Farming the way out to Carbon Neutrality

Agriculture sector has a dual role in the decarbonizing economy with agriculture being both a source and a sink for GHGs. Carbon Neutral agriculture refers to the net-zero balance of emissions and sinks of all the greenhouse gases on the farms in terms of their CO2 equivalents that result in climate neutral systems. Carbon farming is a whole farm approach to optimize carbon capture.
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Decarbonization, Net-Zero, Carbon Neutral are some of the jargons being splashed around. Many brands want to be carbon neutral. What do these brands need to know to make their commitments achievable? 

Climate change is a growing problem and to combat this, everyone is trying to commit to achieving net-zero emissions. Carbon neutrality has become the norm and is an achievable short-term goal for any business.

Carbon Neutrality is the first step in a company’s journey to net-zero emissions. Businesses need to reduce or avoid emissions before they are created, reducing the need for carbon offsets. 

What does it mean for a business to be carbon neutral? 

Carbon neutrality is when a company or individual emits and absorbs the same amount of carbon dioxide from the atmosphere. According to the European Parliament, carbon neutrality is reached when the same amount of carbon dioxide is released into the atmosphere as is removed by various means, leaving a zero balance. This is also referred to as the zero-carbon footprint. Carbon footprint is nothing, but the total greenhouse gas emissions caused by an individual, organization, service or product. In other words, a company isn’t contributing to carbon footprint as they ensure to offset all their emissions. 

How is this possible? 

This is possible when a company incorporates a carbon capture and storage system and practices carbon sequestration where carbon is captured and stored in the soil to prevent further environmental damage. Reducing carbon emissions through carbon neutrality is the pathway to achieve climate neutrality and reduce environmental risks. It is indeed an immense effort to counterbalance the GHG emissions that are provoking climate change.

To achieve carbon neutrality, company is offsetting the equivalent amount of carbon emissions that they are producing through carbon offsetting projects. There are a number of ways to achieve this balance and the healthiest way is to not emit more CO2 than absorbed naturally by world’s forests. These act as carbon sinks through the process of photosynthesis, thereby helping to reduce emissions. 

The IPCC experts claim that it is possible to reach carbon neutrality by 2050 and limit the global warming to 1.5˚C but this  would require both social and political changes.

An Opportunity for Climate change with Carbon Neutral Agriculture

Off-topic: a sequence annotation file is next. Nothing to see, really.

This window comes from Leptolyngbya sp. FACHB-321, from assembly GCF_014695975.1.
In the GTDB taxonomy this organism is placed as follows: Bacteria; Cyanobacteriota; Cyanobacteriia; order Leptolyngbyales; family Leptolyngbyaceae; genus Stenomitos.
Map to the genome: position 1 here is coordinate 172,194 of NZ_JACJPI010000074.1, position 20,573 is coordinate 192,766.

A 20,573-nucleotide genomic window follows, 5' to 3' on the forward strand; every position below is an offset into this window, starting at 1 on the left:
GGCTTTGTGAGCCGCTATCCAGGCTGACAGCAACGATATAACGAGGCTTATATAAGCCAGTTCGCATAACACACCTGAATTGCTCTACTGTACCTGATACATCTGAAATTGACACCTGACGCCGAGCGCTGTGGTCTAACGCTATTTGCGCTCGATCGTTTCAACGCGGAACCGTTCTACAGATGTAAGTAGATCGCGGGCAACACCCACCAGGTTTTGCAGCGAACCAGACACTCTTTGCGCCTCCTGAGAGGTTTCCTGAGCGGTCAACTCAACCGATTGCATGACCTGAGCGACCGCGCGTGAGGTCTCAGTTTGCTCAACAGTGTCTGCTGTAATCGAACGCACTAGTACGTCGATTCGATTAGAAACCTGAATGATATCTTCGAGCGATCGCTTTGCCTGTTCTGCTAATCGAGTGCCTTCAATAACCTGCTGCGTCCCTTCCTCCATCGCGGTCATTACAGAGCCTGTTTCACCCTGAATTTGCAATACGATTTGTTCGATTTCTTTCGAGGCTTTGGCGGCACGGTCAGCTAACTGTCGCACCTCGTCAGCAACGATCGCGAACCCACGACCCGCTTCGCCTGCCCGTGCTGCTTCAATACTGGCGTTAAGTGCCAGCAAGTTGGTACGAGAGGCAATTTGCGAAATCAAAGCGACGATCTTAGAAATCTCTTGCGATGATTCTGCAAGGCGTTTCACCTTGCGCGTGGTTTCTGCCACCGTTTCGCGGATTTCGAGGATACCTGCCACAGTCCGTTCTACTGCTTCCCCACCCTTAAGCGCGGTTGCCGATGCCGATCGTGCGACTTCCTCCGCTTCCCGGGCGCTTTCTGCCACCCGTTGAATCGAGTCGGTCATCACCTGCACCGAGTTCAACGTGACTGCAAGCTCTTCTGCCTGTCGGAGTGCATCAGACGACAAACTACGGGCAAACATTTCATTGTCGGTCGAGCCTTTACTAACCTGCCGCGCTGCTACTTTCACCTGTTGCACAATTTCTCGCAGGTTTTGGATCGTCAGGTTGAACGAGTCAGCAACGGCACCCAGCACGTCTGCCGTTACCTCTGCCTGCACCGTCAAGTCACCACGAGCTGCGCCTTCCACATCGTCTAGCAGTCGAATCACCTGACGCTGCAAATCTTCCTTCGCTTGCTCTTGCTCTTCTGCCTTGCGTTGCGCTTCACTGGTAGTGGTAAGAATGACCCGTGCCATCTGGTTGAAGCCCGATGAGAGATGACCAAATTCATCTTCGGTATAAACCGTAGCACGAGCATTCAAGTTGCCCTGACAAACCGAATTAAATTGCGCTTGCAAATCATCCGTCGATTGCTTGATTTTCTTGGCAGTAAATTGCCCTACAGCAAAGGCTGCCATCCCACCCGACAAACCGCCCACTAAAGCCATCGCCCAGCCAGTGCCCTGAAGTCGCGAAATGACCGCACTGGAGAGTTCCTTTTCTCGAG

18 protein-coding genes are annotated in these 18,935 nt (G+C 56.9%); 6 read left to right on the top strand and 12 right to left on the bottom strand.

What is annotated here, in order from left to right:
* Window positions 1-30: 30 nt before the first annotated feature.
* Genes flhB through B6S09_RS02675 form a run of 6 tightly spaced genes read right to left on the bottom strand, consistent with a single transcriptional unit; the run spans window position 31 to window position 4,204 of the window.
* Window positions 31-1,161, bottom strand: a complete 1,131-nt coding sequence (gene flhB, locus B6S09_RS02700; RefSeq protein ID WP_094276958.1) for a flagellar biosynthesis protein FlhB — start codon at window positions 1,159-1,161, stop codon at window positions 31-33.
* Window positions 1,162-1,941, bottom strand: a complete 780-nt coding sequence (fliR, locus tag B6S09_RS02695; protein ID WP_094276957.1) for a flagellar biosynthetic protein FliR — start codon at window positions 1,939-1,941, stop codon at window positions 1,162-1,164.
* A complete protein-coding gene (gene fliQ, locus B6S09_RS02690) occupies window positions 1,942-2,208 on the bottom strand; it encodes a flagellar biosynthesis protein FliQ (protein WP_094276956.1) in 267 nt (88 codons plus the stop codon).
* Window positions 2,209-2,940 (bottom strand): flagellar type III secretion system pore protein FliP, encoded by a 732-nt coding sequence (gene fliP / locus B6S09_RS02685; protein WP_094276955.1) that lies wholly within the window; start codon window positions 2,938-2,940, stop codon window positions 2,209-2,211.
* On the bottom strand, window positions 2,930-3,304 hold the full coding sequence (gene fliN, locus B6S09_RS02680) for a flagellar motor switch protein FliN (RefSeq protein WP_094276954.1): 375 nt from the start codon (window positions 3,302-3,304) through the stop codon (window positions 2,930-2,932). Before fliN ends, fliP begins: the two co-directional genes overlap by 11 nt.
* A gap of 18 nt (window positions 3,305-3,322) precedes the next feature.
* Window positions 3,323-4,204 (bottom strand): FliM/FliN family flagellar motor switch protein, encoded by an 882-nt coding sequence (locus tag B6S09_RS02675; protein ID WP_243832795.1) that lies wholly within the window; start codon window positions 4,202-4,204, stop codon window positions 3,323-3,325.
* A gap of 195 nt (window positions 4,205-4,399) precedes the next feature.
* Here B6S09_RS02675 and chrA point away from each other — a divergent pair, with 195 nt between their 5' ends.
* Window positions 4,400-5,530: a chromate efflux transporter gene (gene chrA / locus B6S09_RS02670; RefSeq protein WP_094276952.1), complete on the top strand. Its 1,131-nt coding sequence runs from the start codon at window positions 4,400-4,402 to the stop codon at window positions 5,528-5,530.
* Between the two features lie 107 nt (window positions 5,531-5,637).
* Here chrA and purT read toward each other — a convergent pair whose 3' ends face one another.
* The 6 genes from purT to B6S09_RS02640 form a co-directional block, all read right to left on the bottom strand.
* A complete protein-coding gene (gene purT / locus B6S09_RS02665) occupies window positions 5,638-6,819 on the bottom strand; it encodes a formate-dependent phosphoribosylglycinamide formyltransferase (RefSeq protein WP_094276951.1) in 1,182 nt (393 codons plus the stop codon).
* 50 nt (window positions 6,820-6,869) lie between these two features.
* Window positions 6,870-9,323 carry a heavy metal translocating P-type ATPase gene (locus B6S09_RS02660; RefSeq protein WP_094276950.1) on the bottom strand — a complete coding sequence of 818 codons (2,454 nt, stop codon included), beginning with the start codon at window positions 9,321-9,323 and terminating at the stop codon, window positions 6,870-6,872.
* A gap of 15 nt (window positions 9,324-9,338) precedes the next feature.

Agriculture sector has a dual role in the decarbonizing economy with agriculture being both a source and a sink for GHGs. Agrifood system emissions account for an estimated 21 to 37 % of total anthropogenic GHG emissions. The climate changes affect all the stakeholders from the farmers, manufacturers and the  end consumers in different ways. The rising temperatures, rainfall patterns, supply chain disruptions impact food production threatening the hunger crisis.

Climate friendly and Carbon farming are the two commonly used methods to reduce net agriculture emissions. Climate friendly practices reduce GHGs or increase carbon sequestration when compared to conventional methods but they are not optimal. Carbon farming is a suite of practices designed in optimally to realize a environmental, societal and climate outcome. 

There has been an increasing focus on low carbon and carbon-neutral agriculture in alignment with national and international policy efforts. Various players in the agrifood systems and government have pledged to go carbon neutral. Countries are including agriculture in their NDCs and governments are pushing through legislation to achieve the reduction targets. 

What is Carbon Neutral Agriculture? 

Carbon Neutral agriculture refers to the net-zero balance of emissions and sinks of all the greenhouse gases on the farms in terms of their CO2 equivalents that result in climate neutral systems. Climate neutrality is a priority of the European commission and the transition to carbon neutral agriculture can take place by 

  • Practices that keep and increase the carbon in soils. 
  • Crop and livestock production that minimizes GHGs 
  • Farming systems like mixed farming, agro-forestry and organic farming that reduces emissions and enhances biodiversity 
  • Efficient resource utilization of fertilizers, energy sources and other farm inputs. 
  • Methods and tools to assess emissions and carbon sequestration at farm level 

The lifecycle perspective of the carbon balance in a farming system includes the direct emissions that occur in the farm and indirect emissions that originate from the inputs used on the farm. In order to reach carbon neutrality, it is necessary to adopt an integrated approach to avoid emissions, reduce emissions and increase sinks.

Companies globally are pledging to achieve “net-zero” or become “carbon-neutral” | Read more

Carbon Neutral Farming- Make agriculture fit for 2030 

Carbon farming is a set of agriculture practices that results in increased storage of atmospheric carbon in soil. These practices are common in organic farming, regenerative agriculture, and other approaches to food production. Plants remove carbon dioxide from atmosphere and store them during photosynthesis. The carbon is released back into the atmosphere or stored in soils when they die. While the conventional practices result in release of CO2, the carbon farming practices sequester carbon in the soil.

Carbon farming is a whole farm approach to optimize carbon capture by implementing practices that removes carbon dioxide from the atmosphere and stores it in the plant or the soil organic matter 

The practices normally adopted to sequester carbon and improve soil health are 

  • No till farming or mulch farming 
  • Cover crops grown during off season 
  • Biomass is returned to soil rather than burning it 
  • Crop rotation practices 
  • Drip irrigation 
  • Nutrient management with minimal use of chemical fertilizers 
  • Integrated croplands with trees and livestock